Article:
Mahathir Mohamad embraces human rights?

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Mahathir Mohamad embraces human rights"We, the victims of war crimes, crimes against humanity and such other crimes as contained in the relevant international laws and conventions do hereby petition (the commission) to act on our petition pertaining to the various injustices committed against us."

These were the words of a memorandum submitted to the Kuala Lumpur War Crimes Tribunal on February 7. The petitioners (some accounts put the number at 17) were mainly from the Palestinian territories, Iraq and Lebanon. Among them, former Baghdad university lecturer Ali Shalah Qaissi, a victim of electric torture at Abu Ghraib and Walid Salah, a Palestinian doctor from the occupied territories. The accused: President George W. Bush, Prime Minister Tony Blair, former Israeli Prime Minister Ariel Sharon and Prime Minister John Howard.

The present Malaysian government has been wrong-footed by the efforts of former Prime Minister Mahathir Mohamad to set up this tribunal, but not overly so. They are only too familiar with Mahathir’s extra-curricular activities. Cunningly, Malaysian Foreign Minister Syed Hamid Albar claimed the tribunal was an expression of democracy in action. In a statement which must have grated with some in the West, Mr Hamid called it "(An) independent tribunal. Let them take the initiative which is within their rights as citizens of Malaysia… it is nice to see freedom being exercised."

No one can doubt that such tribunals have their place, even as haphazard legal instruments. Convened in public settings by non-government officials, these tribunals have the potential to sway public opinion and spur debate. They can do little else, having no legal authority or power to enforce penalties.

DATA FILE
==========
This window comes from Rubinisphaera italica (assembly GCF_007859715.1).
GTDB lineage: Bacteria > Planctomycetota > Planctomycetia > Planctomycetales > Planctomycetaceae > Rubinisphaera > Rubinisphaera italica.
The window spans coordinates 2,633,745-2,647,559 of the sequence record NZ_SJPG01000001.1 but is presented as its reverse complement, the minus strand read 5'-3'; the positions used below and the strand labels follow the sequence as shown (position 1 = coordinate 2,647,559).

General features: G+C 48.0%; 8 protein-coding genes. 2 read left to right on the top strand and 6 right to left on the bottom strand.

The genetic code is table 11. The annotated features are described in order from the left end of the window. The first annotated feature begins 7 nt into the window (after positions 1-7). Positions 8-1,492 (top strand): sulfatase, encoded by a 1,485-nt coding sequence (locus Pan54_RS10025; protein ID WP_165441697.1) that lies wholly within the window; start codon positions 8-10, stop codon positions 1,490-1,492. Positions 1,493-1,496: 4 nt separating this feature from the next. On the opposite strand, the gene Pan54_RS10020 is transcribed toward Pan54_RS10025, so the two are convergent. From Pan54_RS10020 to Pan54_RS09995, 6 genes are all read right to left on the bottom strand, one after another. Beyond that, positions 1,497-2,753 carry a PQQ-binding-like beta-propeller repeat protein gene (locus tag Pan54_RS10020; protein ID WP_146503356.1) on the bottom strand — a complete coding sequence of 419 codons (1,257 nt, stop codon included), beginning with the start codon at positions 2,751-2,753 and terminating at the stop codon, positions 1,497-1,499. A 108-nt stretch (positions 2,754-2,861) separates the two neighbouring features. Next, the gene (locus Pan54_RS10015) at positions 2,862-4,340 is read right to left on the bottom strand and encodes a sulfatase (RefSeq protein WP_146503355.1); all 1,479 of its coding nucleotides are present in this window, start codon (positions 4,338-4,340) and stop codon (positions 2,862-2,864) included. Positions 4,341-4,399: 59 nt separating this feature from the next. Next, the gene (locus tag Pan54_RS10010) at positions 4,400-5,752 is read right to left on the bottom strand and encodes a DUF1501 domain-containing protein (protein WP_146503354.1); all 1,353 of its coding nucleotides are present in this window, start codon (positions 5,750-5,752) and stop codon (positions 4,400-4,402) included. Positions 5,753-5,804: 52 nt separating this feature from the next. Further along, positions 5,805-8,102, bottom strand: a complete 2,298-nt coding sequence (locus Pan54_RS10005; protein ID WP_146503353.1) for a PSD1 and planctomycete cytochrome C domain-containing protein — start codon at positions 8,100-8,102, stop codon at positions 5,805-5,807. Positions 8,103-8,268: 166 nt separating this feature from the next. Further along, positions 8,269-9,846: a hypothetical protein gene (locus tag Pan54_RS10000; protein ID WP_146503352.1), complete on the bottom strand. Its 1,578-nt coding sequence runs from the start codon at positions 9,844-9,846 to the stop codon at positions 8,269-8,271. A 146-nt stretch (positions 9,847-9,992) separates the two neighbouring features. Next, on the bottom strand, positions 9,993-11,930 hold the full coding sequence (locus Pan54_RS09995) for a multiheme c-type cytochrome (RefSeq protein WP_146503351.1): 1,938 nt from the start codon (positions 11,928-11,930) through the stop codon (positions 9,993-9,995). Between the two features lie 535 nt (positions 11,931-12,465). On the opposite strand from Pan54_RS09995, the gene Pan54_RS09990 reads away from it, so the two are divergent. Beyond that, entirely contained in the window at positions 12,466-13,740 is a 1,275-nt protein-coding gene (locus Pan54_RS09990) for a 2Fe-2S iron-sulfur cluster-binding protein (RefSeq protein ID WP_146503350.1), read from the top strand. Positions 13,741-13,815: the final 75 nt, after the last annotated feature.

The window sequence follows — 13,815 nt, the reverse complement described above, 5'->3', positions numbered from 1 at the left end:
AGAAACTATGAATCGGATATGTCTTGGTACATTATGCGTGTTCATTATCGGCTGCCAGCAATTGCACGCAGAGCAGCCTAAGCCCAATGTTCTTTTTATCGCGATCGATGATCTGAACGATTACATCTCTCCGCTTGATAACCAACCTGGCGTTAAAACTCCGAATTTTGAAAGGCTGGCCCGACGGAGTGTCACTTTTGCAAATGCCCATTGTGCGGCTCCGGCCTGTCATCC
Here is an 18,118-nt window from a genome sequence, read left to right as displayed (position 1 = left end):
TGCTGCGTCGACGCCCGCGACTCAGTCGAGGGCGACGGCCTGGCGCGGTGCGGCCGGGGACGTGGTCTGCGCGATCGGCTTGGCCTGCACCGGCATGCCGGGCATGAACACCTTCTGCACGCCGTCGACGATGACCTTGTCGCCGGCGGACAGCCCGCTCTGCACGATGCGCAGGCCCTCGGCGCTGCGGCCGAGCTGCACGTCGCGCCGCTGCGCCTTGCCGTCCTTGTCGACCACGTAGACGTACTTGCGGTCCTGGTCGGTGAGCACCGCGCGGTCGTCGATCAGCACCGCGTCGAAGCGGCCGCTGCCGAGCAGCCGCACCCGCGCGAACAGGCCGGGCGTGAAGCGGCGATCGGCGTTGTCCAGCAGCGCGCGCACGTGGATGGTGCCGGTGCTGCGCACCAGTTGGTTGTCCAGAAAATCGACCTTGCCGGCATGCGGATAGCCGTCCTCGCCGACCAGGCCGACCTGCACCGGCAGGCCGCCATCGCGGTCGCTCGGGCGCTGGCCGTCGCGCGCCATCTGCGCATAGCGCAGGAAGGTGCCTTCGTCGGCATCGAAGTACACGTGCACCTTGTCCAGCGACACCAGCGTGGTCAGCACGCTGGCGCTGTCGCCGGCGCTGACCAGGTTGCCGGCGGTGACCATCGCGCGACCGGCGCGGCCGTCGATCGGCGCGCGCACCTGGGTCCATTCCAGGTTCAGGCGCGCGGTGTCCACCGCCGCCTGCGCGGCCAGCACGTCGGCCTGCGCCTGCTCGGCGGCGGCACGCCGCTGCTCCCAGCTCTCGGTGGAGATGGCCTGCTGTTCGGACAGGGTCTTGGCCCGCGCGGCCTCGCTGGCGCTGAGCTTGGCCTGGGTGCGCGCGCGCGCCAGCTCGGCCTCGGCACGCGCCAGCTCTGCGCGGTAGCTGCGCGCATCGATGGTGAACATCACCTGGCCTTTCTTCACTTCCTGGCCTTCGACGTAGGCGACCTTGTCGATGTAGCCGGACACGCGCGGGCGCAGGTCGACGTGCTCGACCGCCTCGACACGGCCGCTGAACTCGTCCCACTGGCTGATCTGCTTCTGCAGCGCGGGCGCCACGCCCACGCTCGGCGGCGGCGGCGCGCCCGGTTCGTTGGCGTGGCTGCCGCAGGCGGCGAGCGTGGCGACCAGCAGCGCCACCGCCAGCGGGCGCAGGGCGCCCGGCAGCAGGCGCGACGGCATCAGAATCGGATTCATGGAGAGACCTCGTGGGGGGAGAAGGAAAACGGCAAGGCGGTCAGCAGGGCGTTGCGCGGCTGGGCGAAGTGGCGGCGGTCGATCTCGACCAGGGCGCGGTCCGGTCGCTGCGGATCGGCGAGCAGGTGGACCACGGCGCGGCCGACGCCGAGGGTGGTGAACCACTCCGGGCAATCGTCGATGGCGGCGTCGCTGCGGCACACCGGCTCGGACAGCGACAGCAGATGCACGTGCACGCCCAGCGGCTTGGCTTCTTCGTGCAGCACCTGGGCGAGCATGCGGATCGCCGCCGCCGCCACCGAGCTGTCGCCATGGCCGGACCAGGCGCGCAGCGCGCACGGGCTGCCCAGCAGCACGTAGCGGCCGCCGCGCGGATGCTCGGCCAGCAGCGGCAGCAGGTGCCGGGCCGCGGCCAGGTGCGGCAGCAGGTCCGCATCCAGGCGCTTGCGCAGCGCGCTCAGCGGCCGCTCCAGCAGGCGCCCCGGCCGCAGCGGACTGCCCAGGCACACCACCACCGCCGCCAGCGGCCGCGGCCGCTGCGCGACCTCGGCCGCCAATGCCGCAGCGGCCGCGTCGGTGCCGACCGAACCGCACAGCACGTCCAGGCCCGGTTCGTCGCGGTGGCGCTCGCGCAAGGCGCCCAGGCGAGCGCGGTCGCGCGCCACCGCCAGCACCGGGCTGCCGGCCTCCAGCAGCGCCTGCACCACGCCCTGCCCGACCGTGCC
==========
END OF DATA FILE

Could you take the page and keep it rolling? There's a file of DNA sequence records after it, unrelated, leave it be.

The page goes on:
There are echoes of the Bertrand Russell Tribunal in this new War Crimes Tribunal, though Russell's Tribunal was unusual for its intellectual calibre, and criticised for its seemingly contradictory assembly of intellectuals. Convened in 1967 in Copenhagen and Stockholm by Russell and Jean-Paul Sartre, it was in equal parts praised and pilloried. Some saw it as an exposé of alleged American war crimes in Vietnam; others, such as then Secretary of State Dean Rusk saw it as a game played by "a 94-year-old English Professor."

Despite Rusk’s nonchalance, the administration of then president Lyndon Johnson was privately worried by it. Swedish Prime Minister Erlander was told in Bonn by Walt Rostow, Special Assistant for National Security Affairs, on April 25, 1967, "The burden of newspaper stories on you at this time would be heavy and that, in fact, this kind of story helps prolong the [Vietnam] war."

The problem with this trial is that it is doing nothing that is not already taking place. The World Tribunal on Iraq, through a series of 20 hearings held in cities from Barcelona to Tunis, delivered its 'Declaration of Conscience' in Istanbul in June 2005. Mahathir, it seems, hopes to reinvent the wheel, and a rickety one at that. From Malaysia, he will be preaching to the converted, both within the country and through the Islamic world.